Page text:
My stories are romances and always told from the hero and heroine's POV. I never considered writing from a sidekick's POV. I include friends in the stories I write, but you've made me realize I don't give them a big enough role.

So on Castle, do you consider Kate a sidekick to Richard or are they on equal standing?

You've given me a lot to think about today.

Jackie L.

Cara Lynn James said...

Helen, thanks for the coffee. I remember Dobie Gillis and Maynard G. Krebbs really well! It was one of my favorite programs. Maynard was a great sidekick because he was so different from Dobie -- and really memorable. Obviously.

Cara Lynn James said...

Hi, Heidi! Thanks for mentioning Lord Peter. I love mysteries, so I think I'll re-read a few Dorothy Sayer's books.

Cara Lynn James said...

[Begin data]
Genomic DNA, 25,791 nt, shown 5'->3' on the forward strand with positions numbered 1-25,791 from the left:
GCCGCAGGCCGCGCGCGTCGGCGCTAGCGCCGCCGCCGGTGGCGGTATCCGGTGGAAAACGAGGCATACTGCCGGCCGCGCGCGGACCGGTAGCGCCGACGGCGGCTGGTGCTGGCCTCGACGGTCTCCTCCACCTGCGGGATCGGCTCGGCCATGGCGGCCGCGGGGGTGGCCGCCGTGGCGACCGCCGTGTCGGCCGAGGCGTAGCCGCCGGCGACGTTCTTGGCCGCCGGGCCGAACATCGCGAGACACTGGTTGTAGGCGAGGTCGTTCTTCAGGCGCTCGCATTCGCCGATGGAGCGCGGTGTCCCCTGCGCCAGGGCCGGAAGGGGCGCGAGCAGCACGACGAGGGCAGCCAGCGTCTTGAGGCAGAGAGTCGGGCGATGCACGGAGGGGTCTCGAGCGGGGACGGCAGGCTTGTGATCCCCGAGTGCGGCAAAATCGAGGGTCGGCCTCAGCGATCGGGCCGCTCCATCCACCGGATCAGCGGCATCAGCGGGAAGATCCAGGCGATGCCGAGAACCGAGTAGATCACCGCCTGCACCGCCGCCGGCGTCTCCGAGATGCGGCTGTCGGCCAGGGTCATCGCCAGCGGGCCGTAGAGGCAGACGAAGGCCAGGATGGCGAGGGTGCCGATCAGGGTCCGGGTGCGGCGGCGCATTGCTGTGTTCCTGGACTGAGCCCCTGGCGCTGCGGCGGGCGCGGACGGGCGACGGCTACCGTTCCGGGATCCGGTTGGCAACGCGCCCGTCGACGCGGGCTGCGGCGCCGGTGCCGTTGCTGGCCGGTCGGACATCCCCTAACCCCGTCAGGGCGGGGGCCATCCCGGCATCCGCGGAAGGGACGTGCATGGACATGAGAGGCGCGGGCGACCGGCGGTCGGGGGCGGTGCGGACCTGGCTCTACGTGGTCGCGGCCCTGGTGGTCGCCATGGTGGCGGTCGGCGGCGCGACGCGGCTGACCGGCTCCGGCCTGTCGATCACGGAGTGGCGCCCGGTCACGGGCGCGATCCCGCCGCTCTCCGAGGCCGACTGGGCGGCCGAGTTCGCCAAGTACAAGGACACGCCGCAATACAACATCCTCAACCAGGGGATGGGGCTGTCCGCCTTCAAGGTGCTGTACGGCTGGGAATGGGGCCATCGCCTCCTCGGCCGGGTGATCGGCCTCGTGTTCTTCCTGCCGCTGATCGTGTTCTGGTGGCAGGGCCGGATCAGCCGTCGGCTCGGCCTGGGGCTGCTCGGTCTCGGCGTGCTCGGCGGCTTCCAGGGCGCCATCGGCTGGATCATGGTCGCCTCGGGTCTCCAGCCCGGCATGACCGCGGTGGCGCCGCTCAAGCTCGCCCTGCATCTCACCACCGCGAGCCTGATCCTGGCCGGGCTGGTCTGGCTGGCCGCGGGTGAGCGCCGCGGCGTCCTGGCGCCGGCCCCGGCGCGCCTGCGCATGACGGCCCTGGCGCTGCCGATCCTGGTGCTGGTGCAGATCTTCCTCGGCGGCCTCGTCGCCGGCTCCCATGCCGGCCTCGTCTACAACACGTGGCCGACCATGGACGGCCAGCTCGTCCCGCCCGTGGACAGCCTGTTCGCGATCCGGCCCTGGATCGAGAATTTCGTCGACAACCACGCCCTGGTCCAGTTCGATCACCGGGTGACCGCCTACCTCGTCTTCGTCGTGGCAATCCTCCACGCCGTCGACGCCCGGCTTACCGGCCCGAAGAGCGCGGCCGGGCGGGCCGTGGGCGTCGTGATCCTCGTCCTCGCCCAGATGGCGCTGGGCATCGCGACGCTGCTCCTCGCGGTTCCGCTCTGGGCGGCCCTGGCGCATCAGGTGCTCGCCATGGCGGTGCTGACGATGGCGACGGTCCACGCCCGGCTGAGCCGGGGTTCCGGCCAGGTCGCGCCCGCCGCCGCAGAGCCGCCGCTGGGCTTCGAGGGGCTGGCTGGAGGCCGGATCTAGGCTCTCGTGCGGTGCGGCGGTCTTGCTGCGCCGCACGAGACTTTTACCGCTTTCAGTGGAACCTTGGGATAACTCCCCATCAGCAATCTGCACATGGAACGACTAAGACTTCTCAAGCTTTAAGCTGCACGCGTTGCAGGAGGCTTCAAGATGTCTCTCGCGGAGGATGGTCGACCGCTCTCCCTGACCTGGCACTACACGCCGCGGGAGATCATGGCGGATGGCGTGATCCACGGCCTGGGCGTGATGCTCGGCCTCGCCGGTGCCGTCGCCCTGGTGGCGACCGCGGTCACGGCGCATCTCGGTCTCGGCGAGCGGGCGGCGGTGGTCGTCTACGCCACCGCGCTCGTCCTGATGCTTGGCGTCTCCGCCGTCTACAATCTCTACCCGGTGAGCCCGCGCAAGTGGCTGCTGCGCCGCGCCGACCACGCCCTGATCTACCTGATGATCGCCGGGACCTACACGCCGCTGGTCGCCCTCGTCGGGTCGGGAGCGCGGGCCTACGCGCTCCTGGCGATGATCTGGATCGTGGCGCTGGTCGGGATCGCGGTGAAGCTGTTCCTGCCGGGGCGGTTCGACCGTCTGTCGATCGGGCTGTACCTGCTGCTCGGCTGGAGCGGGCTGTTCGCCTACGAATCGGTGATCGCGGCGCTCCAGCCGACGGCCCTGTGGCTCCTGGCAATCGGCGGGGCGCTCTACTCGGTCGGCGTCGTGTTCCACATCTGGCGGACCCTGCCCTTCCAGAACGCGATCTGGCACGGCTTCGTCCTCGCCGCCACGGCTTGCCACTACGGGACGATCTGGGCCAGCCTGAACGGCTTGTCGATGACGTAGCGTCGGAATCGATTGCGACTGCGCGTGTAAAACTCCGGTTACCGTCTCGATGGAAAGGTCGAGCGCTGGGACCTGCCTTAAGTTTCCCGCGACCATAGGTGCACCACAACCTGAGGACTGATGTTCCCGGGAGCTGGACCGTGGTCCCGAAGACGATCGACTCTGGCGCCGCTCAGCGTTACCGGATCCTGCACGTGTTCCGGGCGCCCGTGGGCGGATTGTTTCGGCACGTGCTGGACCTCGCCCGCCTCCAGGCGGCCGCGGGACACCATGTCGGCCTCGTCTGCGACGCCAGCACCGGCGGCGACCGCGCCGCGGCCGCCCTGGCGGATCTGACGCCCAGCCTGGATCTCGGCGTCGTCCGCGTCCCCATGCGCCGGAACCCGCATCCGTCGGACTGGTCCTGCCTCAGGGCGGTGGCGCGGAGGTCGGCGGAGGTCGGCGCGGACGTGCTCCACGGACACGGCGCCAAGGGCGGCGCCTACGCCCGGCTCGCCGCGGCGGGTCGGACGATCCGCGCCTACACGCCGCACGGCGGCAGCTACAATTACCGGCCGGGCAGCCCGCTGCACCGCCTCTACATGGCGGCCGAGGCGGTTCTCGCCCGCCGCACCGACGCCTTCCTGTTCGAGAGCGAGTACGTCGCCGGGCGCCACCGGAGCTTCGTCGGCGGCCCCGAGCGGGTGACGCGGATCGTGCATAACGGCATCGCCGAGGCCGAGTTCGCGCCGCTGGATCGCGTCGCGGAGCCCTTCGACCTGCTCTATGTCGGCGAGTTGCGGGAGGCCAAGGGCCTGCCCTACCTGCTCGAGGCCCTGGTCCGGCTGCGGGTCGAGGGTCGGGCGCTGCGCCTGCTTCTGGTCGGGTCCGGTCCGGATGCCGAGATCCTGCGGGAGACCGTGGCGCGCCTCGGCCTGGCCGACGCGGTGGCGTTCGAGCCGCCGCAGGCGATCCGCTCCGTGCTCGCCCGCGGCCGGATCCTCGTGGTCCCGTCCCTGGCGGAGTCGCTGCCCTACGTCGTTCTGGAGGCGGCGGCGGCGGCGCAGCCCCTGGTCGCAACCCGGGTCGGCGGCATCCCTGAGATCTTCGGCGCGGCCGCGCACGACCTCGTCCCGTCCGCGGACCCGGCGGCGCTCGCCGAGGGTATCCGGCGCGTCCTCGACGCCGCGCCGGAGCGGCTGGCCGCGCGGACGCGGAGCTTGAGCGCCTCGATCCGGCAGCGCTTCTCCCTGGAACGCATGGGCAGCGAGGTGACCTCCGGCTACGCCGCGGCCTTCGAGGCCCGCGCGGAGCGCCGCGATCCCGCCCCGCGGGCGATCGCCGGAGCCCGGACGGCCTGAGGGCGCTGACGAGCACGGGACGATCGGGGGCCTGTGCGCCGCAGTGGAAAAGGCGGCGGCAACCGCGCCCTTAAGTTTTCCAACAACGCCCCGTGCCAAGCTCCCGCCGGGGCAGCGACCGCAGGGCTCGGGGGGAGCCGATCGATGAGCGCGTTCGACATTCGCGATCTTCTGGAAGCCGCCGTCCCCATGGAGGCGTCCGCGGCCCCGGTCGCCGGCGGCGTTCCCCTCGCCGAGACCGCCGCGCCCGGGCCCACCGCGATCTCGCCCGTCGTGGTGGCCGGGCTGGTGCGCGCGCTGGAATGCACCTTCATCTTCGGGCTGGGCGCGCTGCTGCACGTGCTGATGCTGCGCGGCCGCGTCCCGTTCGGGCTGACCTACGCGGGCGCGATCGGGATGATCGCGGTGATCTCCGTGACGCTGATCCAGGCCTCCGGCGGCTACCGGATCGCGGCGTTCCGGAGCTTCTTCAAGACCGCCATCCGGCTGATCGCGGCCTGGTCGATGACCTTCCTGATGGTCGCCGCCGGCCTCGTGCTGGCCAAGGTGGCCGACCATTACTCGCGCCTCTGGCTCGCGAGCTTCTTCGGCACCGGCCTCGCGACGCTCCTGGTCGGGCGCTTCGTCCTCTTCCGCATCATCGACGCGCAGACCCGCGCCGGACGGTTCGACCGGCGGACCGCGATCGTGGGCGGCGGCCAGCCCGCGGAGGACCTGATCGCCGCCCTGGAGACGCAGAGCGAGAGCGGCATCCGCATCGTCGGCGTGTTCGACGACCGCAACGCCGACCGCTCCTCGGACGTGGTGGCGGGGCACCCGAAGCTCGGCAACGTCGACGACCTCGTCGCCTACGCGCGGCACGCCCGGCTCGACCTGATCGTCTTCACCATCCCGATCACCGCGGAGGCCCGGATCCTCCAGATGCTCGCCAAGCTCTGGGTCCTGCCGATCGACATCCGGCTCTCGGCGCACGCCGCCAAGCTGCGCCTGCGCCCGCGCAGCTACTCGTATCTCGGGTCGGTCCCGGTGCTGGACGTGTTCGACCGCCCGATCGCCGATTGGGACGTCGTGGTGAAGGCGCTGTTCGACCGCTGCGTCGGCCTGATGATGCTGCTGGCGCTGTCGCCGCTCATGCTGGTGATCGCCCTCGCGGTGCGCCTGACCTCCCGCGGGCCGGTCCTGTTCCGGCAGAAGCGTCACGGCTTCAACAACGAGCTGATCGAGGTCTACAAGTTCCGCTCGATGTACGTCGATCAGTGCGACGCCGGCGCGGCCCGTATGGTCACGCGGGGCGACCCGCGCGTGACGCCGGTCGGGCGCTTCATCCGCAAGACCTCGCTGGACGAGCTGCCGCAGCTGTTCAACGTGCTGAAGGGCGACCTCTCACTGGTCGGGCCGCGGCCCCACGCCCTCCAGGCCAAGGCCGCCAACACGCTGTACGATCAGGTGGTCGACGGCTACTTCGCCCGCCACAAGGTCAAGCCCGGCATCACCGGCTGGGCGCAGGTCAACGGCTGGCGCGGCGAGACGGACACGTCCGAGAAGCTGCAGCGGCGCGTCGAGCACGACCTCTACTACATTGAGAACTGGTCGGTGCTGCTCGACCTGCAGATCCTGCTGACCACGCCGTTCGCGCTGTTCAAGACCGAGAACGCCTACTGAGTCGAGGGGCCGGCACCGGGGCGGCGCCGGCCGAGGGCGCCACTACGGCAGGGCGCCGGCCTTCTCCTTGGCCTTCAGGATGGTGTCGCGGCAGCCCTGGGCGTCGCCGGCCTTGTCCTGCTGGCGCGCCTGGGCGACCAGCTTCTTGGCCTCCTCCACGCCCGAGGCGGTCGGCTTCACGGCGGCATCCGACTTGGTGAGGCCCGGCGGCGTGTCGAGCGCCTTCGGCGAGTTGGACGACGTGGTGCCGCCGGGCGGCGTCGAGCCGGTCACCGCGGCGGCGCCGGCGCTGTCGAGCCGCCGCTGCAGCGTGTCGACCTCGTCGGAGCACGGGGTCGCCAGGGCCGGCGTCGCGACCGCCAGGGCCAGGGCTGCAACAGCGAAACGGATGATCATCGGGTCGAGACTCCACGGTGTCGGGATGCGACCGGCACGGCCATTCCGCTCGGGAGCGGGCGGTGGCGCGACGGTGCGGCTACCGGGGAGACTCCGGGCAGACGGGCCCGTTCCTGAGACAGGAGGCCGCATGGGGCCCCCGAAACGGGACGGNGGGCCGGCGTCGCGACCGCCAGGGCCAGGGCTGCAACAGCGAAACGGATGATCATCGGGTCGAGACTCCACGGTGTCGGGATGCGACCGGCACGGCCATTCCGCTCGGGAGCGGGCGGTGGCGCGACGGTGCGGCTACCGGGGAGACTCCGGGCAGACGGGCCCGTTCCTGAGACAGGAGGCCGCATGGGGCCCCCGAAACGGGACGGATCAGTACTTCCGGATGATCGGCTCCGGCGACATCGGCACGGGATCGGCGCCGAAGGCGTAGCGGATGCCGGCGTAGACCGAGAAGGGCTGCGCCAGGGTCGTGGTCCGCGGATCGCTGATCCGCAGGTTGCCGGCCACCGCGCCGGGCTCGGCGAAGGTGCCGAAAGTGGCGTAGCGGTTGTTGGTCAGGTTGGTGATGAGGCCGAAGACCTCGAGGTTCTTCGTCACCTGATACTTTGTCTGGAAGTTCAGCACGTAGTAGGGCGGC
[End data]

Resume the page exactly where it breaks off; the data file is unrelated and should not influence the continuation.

Hi, Kara with a K! Abbott and Costello is a great pair. I used to watch them on TV every Saturday morning when I was a kid.

Glynna Kaye said...

Wonderful ideas, Cara, for incorporating a "sidekick." I think the interactions between them can really highlight your hero or heroine, giving the reader insights into who they really are.

Remember Hannibal Heyes & Kid Curry? Butch and Sundance? Shirley & Laverne?

Rose said...

Great post, Cara!

Bambi & Thumper

The Hardy Boys

Bob Hope & Bing Crosby

Dean Martin & Jerry Lewis

Can you tell I like classic movies?

Cheryl Hart said...

My all time favorite - Andy Griffith and Barney Fife!

I read the description to A Path Toward Love on Amazon. Katherine and Andrew have an interesting story going on there, and I'd love read about it. :)

Thank you for the giveaway, Cara. Love the cover art!

Janet Dean said...

Great post, Cara! Donkey is my favorite sidekick. He's loyal, adds levity and forces Shrek to face his demons.


pol said...